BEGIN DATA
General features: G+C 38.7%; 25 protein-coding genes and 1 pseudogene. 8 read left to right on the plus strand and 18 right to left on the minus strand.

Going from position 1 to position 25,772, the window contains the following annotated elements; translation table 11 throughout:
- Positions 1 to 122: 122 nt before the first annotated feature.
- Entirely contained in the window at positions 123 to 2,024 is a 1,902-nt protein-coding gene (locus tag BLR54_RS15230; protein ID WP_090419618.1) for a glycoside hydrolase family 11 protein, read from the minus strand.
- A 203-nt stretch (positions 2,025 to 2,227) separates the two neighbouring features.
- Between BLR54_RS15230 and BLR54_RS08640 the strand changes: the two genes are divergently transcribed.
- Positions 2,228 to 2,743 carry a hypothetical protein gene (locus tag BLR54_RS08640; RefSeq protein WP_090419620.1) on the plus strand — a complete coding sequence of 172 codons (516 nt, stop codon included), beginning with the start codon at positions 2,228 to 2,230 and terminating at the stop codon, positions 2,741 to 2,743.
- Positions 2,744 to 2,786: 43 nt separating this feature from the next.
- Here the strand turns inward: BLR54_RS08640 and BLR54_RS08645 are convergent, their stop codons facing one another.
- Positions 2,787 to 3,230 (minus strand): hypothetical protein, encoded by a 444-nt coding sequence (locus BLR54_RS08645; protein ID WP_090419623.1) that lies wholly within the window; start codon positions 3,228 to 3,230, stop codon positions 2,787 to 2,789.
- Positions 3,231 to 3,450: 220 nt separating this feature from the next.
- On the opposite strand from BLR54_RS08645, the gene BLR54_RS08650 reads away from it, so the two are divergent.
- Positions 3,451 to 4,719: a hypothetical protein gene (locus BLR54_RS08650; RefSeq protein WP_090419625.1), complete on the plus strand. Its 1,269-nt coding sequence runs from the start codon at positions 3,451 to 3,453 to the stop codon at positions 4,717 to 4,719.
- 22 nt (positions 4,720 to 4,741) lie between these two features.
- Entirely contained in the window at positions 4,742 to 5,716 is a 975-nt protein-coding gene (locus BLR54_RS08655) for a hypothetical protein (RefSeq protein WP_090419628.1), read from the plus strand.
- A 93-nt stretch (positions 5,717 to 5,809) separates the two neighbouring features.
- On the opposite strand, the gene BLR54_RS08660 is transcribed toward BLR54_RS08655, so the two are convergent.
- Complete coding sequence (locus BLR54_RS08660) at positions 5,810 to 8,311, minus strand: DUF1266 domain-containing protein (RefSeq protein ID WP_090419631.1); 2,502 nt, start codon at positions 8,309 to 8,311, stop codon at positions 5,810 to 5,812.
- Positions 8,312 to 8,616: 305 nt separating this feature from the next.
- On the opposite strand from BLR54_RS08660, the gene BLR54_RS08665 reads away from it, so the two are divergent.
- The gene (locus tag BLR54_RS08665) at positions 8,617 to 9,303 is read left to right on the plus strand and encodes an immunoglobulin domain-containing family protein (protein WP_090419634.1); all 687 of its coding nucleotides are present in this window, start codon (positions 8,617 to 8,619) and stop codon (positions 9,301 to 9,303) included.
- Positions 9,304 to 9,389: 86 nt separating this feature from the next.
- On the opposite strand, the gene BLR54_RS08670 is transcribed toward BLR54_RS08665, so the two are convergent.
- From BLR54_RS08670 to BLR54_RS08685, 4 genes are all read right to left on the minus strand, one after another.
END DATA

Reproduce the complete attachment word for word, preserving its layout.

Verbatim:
General features: G+C 38.7%; 25 protein-coding genes and 1 pseudogene. 8 read left to right on the plus strand and 18 right to left on the minus strand.

Going from position 1 to position 25,772, the window contains the following annotated elements; translation table 11 throughout:
- Positions 1 to 122: 122 nt before the first annotated feature.
- Entirely contained in the window at positions 123 to 2,024 is a 1,902-nt protein-coding gene (locus tag BLR54_RS15230; protein ID WP_090419618.1) for a glycoside hydrolase family 11 protein, read from the minus strand.
- A 203-nt stretch (positions 2,025 to 2,227) separates the two neighbouring features.
- Between BLR54_RS15230 and BLR54_RS08640 the strand changes: the two genes are divergently transcribed.
- Positions 2,228 to 2,743 carry a hypothetical protein gene (locus tag BLR54_RS08640; RefSeq protein WP_090419620.1) on the plus strand — a complete coding sequence of 172 codons (516 nt, stop codon included), beginning with the start codon at positions 2,228 to 2,230 and terminating at the stop codon, positions 2,741 to 2,743.
- Positions 2,744 to 2,786: 43 nt separating this feature from the next.
- Here the strand turns inward: BLR54_RS08640 and BLR54_RS08645 are convergent, their stop codons facing one another.
- Positions 2,787 to 3,230 (minus strand): hypothetical protein, encoded by a 444-nt coding sequence (locus BLR54_RS08645; protein ID WP_090419623.1) that lies wholly within the window; start codon positions 3,228 to 3,230, stop codon positions 2,787 to 2,789.
- Positions 3,231 to 3,450: 220 nt separating this feature from the next.
- On the opposite strand from BLR54_RS08645, the gene BLR54_RS08650 reads away from it, so the two are divergent.
- Positions 3,451 to 4,719: a hypothetical protein gene (locus BLR54_RS08650; RefSeq protein WP_090419625.1), complete on the plus strand. Its 1,269-nt coding sequence runs from the start codon at positions 3,451 to 3,453 to the stop codon at positions 4,717 to 4,719.
- 22 nt (positions 4,720 to 4,741) lie between these two features.
- Entirely contained in the window at positions 4,742 to 5,716 is a 975-nt protein-coding gene (locus BLR54_RS08655) for a hypothetical protein (RefSeq protein WP_090419628.1), read from the plus strand.
- A 93-nt stretch (positions 5,717 to 5,809) separates the two neighbouring features.
- On the opposite strand, the gene BLR54_RS08660 is transcribed toward BLR54_RS08655, so the two are convergent.
- Complete coding sequence (locus BLR54_RS08660) at positions 5,810 to 8,311, minus strand: DUF1266 domain-containing protein (RefSeq protein ID WP_090419631.1); 2,502 nt, start codon at positions 8,309 to 8,311, stop codon at positions 5,810 to 5,812.
- Positions 8,312 to 8,616: 305 nt separating this feature from the next.
- On the opposite strand from BLR54_RS08660, the gene BLR54_RS08665 reads away from it, so the two are divergent.
- The gene (locus tag BLR54_RS08665) at positions 8,617 to 9,303 is read left to right on the plus strand and encodes an immunoglobulin domain-containing family protein (protein WP_090419634.1); all 687 of its coding nucleotides are present in this window, start codon (positions 8,617 to 8,619) and stop codon (positions 9,301 to 9,303) included.
- Positions 9,304 to 9,389: 86 nt separating this feature from the next.
- On the opposite strand, the gene BLR54_RS08670 is transcribed toward BLR54_RS08665, so the two are convergent.
- From BLR54_RS08670 to BLR54_RS08685, 4 genes are all read right to left on the minus strand, one after another.